Fresh off their declaration to be a net-zero carbon emissions business before 2050, oil and gas company Carnarvon Petroleum (ASX: CVN) has committed $2.6 million into a joint venture project aiming to produce renewable diesel and other sustainable products, including graphene.
The fund will secure a 50% equity stake in the venue in partnership with Frontier Impact Group (FIG) which has been progressing a biorefinery business, a process of producing multiple sustainable products from biomass or other biogenic feedstocks. Current methods of biorefinery can only produce biodiesel once blended with petroleum-derived diesel, however FIG’s process is a direct substitute for the petroleum-derived diesel.
This method therefore produces renewable diesel by processing feedstocks that would otherwise be destined for landfill.
The venture further offers Carnarvon with exposure to the renewables space beyond their core oil and gas business where their Dorado oil project recently entered the formal development engineering and design phase with production scheduled for 2025.
“This opportunity underpins our core business endeavours, most particularly around funding Dorado, whilst enhancing our portfolio exposure to oil price linked products and for the future, building a value focused position in the renewables sector of the energy industry,” said Carnarvon Managing Director, Adrian Cook.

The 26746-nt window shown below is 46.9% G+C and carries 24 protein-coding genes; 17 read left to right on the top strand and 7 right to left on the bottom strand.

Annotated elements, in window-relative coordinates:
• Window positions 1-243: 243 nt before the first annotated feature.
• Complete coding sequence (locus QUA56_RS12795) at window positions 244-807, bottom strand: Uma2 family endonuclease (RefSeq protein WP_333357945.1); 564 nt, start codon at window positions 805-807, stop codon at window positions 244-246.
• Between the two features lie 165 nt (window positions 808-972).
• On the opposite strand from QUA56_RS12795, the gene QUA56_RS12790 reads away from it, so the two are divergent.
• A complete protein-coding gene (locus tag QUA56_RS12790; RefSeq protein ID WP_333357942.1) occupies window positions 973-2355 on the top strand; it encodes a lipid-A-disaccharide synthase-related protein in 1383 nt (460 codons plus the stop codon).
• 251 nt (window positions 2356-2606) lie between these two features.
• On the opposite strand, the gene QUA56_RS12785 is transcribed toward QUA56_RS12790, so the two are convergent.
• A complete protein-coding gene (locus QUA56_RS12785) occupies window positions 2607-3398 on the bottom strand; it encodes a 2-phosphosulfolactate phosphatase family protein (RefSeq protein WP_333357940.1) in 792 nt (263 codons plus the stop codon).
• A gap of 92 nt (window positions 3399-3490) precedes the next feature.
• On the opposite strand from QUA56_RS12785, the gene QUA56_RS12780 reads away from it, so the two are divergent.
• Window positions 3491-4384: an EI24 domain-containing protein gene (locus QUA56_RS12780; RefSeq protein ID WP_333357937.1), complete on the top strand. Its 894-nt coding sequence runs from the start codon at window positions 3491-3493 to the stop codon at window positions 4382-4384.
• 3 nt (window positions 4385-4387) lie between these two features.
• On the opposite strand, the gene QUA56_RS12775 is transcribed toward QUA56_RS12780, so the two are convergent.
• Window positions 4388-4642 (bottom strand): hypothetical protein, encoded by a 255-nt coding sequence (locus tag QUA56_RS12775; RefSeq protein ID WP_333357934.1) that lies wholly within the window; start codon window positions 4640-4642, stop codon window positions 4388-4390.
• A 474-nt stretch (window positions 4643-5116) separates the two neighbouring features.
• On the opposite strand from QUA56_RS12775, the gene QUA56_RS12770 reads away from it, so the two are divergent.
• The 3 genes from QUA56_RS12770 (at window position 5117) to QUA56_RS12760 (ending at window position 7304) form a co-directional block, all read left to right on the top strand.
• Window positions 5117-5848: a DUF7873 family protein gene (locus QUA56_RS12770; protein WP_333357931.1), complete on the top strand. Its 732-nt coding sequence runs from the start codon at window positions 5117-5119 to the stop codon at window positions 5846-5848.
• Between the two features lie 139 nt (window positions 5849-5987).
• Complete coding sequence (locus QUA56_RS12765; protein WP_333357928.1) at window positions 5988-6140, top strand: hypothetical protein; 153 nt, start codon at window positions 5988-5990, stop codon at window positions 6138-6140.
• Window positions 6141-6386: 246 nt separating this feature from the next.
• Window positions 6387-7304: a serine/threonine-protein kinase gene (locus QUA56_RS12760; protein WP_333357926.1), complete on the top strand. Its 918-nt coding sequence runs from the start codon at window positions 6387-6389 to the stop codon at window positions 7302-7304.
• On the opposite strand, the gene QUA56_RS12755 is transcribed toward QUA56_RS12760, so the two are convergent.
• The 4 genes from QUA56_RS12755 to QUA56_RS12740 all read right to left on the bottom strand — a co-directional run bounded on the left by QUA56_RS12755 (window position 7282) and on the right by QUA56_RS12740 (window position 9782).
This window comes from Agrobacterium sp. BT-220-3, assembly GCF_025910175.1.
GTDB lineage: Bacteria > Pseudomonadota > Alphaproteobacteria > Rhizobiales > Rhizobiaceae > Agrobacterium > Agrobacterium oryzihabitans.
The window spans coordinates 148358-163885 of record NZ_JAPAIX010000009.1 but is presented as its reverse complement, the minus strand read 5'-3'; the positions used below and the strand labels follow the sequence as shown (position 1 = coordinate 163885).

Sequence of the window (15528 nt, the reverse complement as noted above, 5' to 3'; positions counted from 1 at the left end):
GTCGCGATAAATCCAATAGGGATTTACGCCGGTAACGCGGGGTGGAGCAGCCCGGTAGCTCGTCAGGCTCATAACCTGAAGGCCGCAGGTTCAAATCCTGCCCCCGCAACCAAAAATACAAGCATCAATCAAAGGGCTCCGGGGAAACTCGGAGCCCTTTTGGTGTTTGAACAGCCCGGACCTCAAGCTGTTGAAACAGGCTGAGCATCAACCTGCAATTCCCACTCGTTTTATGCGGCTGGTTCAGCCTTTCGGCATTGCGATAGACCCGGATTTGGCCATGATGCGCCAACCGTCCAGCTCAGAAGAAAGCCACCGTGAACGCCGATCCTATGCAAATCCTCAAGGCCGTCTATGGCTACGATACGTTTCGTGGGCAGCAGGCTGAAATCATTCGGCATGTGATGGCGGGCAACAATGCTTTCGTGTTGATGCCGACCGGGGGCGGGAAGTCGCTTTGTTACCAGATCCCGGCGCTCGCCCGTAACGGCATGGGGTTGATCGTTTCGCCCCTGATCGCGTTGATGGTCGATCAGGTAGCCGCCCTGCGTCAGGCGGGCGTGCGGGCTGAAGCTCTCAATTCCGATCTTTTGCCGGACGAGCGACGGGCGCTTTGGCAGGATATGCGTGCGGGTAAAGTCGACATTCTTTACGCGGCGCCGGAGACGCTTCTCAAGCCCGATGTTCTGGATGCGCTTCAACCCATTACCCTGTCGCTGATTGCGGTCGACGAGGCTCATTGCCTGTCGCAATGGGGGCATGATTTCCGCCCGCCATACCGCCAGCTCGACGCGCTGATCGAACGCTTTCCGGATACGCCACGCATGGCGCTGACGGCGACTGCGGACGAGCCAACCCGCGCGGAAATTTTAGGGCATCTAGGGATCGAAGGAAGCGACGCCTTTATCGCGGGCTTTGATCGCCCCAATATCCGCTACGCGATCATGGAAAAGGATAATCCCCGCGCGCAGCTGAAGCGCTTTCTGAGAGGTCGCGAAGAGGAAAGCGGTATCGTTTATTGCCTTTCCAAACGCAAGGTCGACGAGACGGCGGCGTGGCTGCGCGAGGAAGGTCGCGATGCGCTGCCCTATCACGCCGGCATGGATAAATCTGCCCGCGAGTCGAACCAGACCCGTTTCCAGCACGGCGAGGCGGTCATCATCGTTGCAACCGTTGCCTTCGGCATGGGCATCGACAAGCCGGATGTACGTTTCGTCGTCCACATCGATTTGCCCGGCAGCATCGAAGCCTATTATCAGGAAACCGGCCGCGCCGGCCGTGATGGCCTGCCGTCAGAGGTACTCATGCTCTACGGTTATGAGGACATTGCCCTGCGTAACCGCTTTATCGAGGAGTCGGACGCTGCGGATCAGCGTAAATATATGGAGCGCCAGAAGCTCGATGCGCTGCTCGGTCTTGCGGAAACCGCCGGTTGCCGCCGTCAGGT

“This joint venture demonstrates a clear and pragmatic start to delivering on our net-zero commitment, while ensuring long-term, sustainable shareholder value remains a key determinant in our decision making.
“We believe this opportunity makes strong business sense for Carnarvon. There is a clear link between the delivery of our core projects, securing carbon offsets for these through this venture and producing valuable products such as renewable diesel.”
While the joint venture secures a pathway towards their future reduction of emissions, the venture will proceed under FIG’s guidance for the time being, assisted by Carnarvon’s $2.6m. Also located in Western Australia, FIG’s biorefinery is targeting production of renewable diesel for late-2022. Although diesel will be its primary output, there will also be opportunities for the high-grade biochar to be further refined onto graphene which would further reduce wastage while producing additional sales for the venture partners.
Graphene is actively being researched around the world for its many next-generation applications such as aerospace, electronics, batteries and material composites.
The technology being applied to the venture’s biomass refinery has been hugely successful overseas as a means to process lignocellulosic biomass as a feedstock and produce renewable diesel, high-quality biochar and wood vinegar. Carnavon and FIG’s implementation, however, would be the first time it will be applied in Australia.
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